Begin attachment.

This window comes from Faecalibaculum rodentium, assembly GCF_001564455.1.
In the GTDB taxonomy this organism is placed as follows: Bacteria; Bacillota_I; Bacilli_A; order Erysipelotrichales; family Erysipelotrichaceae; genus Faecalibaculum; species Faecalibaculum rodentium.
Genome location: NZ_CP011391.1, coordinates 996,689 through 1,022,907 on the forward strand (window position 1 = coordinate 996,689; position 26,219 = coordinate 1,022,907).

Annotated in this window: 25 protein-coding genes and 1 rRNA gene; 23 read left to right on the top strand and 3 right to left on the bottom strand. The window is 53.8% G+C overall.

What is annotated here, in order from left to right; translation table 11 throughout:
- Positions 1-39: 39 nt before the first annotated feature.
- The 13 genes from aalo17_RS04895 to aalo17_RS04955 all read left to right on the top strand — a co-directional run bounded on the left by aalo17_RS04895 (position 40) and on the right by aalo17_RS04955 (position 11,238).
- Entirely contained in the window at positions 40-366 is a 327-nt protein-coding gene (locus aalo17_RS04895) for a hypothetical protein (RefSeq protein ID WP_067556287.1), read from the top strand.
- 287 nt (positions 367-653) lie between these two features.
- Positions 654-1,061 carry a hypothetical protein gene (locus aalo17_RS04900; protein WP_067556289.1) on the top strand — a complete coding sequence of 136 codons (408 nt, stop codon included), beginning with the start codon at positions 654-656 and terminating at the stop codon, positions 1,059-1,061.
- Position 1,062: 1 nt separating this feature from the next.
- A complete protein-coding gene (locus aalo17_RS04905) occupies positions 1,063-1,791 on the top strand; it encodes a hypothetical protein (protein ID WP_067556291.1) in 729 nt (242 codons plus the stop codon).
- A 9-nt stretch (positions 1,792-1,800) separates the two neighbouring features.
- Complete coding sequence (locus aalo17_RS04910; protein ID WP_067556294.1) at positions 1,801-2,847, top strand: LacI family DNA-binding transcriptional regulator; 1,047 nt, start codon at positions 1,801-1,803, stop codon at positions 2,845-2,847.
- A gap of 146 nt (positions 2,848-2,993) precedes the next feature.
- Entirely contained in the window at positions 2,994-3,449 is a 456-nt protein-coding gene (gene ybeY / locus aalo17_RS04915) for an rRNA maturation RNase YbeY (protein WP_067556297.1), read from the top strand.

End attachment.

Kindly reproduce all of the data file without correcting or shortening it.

This window comes from Faecalibaculum rodentium, assembly GCF_001564455.1.
In the GTDB taxonomy this organism is placed as follows: Bacteria; Bacillota_I; Bacilli_A; order Erysipelotrichales; family Erysipelotrichaceae; genus Faecalibaculum; species Faecalibaculum rodentium.
Genome location: NZ_CP011391.1, coordinates 996,689 through 1,022,907 on the forward strand (window position 1 = coordinate 996,689; position 26,219 = coordinate 1,022,907).

Annotated in this window: 25 protein-coding genes and 1 rRNA gene; 23 read left to right on the top strand and 3 right to left on the bottom strand. The window is 53.8% G+C overall.

What is annotated here, in order from left to right; translation table 11 throughout:
- Positions 1-39: 39 nt before the first annotated feature.
- The 13 genes from aalo17_RS04895 to aalo17_RS04955 all read left to right on the top strand — a co-directional run bounded on the left by aalo17_RS04895 (position 40) and on the right by aalo17_RS04955 (position 11,238).
- Entirely contained in the window at positions 40-366 is a 327-nt protein-coding gene (locus aalo17_RS04895) for a hypothetical protein (RefSeq protein ID WP_067556287.1), read from the top strand.
- 287 nt (positions 367-653) lie between these two features.
- Positions 654-1,061 carry a hypothetical protein gene (locus aalo17_RS04900; protein WP_067556289.1) on the top strand — a complete coding sequence of 136 codons (408 nt, stop codon included), beginning with the start codon at positions 654-656 and terminating at the stop codon, positions 1,059-1,061.
- Position 1,062: 1 nt separating this feature from the next.
- A complete protein-coding gene (locus aalo17_RS04905) occupies positions 1,063-1,791 on the top strand; it encodes a hypothetical protein (protein ID WP_067556291.1) in 729 nt (242 codons plus the stop codon).
- A 9-nt stretch (positions 1,792-1,800) separates the two neighbouring features.
- Complete coding sequence (locus aalo17_RS04910; protein ID WP_067556294.1) at positions 1,801-2,847, top strand: LacI family DNA-binding transcriptional regulator; 1,047 nt, start codon at positions 1,801-1,803, stop codon at positions 2,845-2,847.
- A gap of 146 nt (positions 2,848-2,993) precedes the next feature.
- Entirely contained in the window at positions 2,994-3,449 is a 456-nt protein-coding gene (gene ybeY / locus aalo17_RS04915) for an rRNA maturation RNase YbeY (protein WP_067556297.1), read from the top strand.